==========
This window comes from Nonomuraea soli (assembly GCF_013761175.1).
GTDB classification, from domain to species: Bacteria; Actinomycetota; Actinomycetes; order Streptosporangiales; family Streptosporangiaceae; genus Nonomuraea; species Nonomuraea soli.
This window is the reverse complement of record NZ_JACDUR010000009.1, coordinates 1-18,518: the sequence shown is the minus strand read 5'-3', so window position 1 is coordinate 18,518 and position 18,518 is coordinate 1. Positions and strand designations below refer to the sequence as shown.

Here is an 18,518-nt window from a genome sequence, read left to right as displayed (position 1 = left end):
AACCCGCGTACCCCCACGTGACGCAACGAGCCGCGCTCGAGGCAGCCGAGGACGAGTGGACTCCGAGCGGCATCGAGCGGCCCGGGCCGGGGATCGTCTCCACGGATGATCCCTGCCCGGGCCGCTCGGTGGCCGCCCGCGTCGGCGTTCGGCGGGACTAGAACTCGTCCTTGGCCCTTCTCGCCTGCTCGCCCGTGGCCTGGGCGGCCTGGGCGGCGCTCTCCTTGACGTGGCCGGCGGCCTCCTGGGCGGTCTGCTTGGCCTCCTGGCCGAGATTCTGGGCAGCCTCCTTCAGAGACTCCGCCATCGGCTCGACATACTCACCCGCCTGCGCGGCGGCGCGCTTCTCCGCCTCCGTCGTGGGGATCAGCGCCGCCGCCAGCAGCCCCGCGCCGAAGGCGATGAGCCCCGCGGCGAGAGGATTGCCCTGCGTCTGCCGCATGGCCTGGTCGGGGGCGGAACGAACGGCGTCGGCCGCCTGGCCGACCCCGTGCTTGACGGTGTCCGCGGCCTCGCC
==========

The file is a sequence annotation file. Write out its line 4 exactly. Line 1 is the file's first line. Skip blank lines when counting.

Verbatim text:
Here is an 18,518-nt window from a genome sequence, read left to right as displayed (position 1 = left end):